A provocative look at the links between Israel and American evangelical Christian groups

Til Kingdom Come - Christians United For Israel Summit - Credits Abraham (Abie) Troen

Source: @Abraham (Abie) Troen

‘Til Kingdom Come’


Dir. Maya Zinshtein. UK/Israel/Norway. 2020. 76 mins.

A toxic mix of fundamentalist religion and real world politics is examined soberly but startlingly by Israeli documentarist Maya Zinstein in ‘Til Kingdom Come. An informative investigation into improbable and dangerous links between Israel and American evangelical Christian groups, the film arrives at IDFA following slots in DocAviv, Chicago and DOC NYC and should continue to provoke and illuminate at festivals and docu-friendly platforms.

A well-researched, sharply organised exposition of a strange and disturbing set of alliances

Zinshtein – director of 2016’s Emmy-winning Forever Pure – examines the phenomenon of evangelical Christian organisations in the US that are committed to supporting Israel. At first, their aid seems entirely benign – as suggested by footage of an elderly Israeli lady overwhelmed at receiving a care package. However, it soon emerges that a more disturbing agenda is at work – because the American churches involved believe in the coming of the Messiah and in prophecies of the Rapture and the End Times, in which Israel will supposedly play a divinely ordained part. In other words, they appear to be supporting Israel in order to bring about their vision of the Apocalypse.

Some of the people who Zinshtein introduces us to come across as altogether sane and indeed likeable – and it is part of her quality as a documentarist that, together with producer and cameraman Abie Troen, she has been able to get close to them. A central figure is Boyd Bingham IV, a young evangelical pastor in Middlesboro, Kentucky. He’s first seen in baseball cap and battle gear, toting a machine gun as he talks with self-awareness about being part of Trump’s natural constituency; soon after, he’s seen crisply turned out in suit and tie, performing his duties as a pastor, alongside his somewhat more fire-and-brimstone father, charismatic preacher William Bingham III.

We also meet Yael Eckstein, president of the International Fellowship of Christians and Jews, who passionately pursues fundraising efforts through the organisation founded by her father, the late Rabbi Yechiel Eckstein. It’s an organisation that has proved controversial in Israel, where some have objected to the nation receiving aid from ‘warmongers’. Clearly a canny PR woman, Eckstein is seen visiting the Binghams’ church and addressing their congregation in terms that seem altogether tailored to their evangelical worldview, invoking the battle of Good vs Evil.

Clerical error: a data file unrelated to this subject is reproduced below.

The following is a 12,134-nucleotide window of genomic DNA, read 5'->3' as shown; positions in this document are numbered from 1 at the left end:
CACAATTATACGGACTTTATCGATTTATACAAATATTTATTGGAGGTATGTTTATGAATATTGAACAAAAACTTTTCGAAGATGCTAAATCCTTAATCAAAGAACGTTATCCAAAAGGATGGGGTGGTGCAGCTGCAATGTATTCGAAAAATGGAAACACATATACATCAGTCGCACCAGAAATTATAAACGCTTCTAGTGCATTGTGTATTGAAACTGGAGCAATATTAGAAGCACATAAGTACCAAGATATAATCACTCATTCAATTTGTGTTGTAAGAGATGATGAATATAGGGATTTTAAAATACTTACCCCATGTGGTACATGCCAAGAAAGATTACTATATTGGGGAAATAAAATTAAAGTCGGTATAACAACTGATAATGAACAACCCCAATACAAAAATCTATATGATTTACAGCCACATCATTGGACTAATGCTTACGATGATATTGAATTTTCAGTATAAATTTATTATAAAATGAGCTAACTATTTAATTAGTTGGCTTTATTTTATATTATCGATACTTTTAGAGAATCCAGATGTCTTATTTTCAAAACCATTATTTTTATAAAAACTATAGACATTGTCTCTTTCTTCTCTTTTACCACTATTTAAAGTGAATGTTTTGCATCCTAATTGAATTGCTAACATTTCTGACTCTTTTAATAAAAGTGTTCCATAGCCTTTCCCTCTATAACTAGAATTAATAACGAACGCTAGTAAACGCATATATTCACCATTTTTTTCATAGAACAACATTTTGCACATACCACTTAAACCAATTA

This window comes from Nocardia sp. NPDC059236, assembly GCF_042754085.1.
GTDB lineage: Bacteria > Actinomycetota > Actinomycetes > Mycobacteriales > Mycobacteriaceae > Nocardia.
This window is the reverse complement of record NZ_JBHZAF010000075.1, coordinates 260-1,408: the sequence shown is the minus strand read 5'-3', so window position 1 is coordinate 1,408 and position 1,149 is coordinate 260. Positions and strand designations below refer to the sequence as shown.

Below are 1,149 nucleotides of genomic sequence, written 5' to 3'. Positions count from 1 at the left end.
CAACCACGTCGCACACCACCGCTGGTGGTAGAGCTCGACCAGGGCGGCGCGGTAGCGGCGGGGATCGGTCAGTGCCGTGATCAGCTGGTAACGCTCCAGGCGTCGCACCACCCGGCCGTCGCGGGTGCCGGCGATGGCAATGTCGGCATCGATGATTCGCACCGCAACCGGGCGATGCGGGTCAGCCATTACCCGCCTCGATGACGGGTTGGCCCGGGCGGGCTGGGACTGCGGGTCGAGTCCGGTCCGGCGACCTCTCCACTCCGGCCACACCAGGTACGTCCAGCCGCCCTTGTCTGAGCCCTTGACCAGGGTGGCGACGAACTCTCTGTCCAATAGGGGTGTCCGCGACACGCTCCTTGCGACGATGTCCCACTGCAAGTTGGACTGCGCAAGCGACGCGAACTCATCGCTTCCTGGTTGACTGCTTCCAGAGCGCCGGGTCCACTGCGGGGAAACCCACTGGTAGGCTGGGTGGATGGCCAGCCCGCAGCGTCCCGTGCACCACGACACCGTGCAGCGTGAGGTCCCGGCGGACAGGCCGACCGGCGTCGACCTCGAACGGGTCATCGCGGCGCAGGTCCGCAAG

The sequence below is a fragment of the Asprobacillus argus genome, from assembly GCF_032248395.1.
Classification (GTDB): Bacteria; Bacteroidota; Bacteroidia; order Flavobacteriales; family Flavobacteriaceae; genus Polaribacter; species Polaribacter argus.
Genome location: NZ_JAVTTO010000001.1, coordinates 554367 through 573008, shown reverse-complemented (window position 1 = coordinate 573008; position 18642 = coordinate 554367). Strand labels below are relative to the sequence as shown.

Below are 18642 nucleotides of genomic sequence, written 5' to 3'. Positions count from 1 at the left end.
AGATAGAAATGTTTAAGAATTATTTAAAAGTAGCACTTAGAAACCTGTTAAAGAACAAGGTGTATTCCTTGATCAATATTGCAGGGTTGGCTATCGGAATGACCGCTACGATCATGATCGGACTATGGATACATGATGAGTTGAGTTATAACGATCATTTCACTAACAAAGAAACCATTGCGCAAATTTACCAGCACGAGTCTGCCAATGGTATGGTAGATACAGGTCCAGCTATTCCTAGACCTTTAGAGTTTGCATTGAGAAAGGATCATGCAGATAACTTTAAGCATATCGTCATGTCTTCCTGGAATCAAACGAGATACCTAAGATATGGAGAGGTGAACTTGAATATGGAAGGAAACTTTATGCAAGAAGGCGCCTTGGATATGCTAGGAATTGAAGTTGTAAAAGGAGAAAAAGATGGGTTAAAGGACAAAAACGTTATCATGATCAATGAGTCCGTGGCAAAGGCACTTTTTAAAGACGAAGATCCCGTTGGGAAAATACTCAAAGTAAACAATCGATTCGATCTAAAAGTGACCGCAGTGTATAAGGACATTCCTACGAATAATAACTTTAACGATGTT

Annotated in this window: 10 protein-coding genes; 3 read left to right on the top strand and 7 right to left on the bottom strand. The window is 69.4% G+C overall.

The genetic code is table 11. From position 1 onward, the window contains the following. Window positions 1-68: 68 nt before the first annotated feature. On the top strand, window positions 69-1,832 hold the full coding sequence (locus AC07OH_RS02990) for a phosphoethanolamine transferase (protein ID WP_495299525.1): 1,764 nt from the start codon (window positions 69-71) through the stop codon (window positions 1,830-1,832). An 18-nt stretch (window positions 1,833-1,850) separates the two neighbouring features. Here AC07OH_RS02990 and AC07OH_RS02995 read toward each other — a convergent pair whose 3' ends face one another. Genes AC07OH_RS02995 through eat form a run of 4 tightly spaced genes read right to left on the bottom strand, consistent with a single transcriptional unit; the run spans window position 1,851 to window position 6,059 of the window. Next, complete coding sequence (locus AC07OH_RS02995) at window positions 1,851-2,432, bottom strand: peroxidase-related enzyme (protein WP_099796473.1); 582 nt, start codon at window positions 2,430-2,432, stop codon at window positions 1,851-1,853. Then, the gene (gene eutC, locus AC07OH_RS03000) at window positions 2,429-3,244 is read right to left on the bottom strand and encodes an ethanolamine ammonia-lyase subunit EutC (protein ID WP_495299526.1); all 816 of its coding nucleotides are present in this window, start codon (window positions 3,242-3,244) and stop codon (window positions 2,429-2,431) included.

The hard political meaning of all this becomes apparent when we realise the part played by the powerful evangelical lobby in Washington – many of whose leading figures are present at the 2018 opening of the new US embassy in Israel, moved from Tel Aviv to Jerusalem by President Trump. This move twas seen as a provocation by Palestinians, and – according to Israeli political journalist Barak Ravid – “takes on the dimension of a religious war.” Ravid sees the US evangelicals’ influence on Israeli affairs as “political Christianity, in which politics is a continuation of a prophetic vision.”  We also see a delegation from Christians United for Israel, which successfully lobbied against the US supporting United Nations relief organisation UNWRA, and therefore against US aid for Palestinian refugees.

Along with Ravid, other warning voices include Lara Friedman, president of the Foundation for Middle East Peace, who sees Israeli settlers and US evangelicals as alike in their ideological pursuit of what they consider a holy agenda; and Palestinian pastor Rev Dr Munther Isaac, who warns that the evangelicals not only misunderstand the situation faced by the Palestinians, but have no interest in peace and “see the future as a horror movie.” He tries to engage Boyd Bingham in a discussion of the situation, but meets some resistance: “There’s no such thing as a Palestinian,” says Bingham. “That’s a fact.”

What emerges from the film is not only a disturbing picture of how extremist political and religious agendas are connected, but also a sense of the contradictions involved, including – as Friedman points out - the dubious question for Jews of getting into bed with the far right. There is also the fact that fundamentalist Christianity can only tenuously be considered pro-Jewish – as Yael Eckstein admits, the insistence on Jesus is a problem. Indeed, it emerges that believers in the Rapture predict that, come Doomsday, two thirds of Jews will die and the other third convert to Christianity; the film also ends with Bingham senior addressing Zinstein in a half-jokingly aggressive way that fails to conceal some clear anti-semitic sentiments.

Zinshtein intermittently asks off-screen questions, and while it could be argued that the film might have benefited from more hard interviewing on her part, nevertheless, the eloquence and in some cases extremity of her subjects speak for themselves. Her film comes across as a well-researched, sharply organised exposition of a strange and disturbing set of alliances. And, although the Trump presidency is nearing its end, you fear that some of the factions that have had his ear nevertheless intend to pursue their causes ‘til kingdom come – with all the apocalyptic possibilities that might imply.

Production companies: Ventureland, Passion Pictures, Piraya Film

International sales: MetFilm Sales, sales@metfilm.co.uk

Producers: Abraham (Abie) Troen, John Battsek

Screenplay: Mark Monroe

Cinematography: Abraham (Abie) Troen

Editor: Elan Golod

Music: Miriam Cutler

Featuring: Pastor Boyd Bingham IV, Pastor William Bingham III, Yael Eckstein, Rabbi Yechiel Eckstein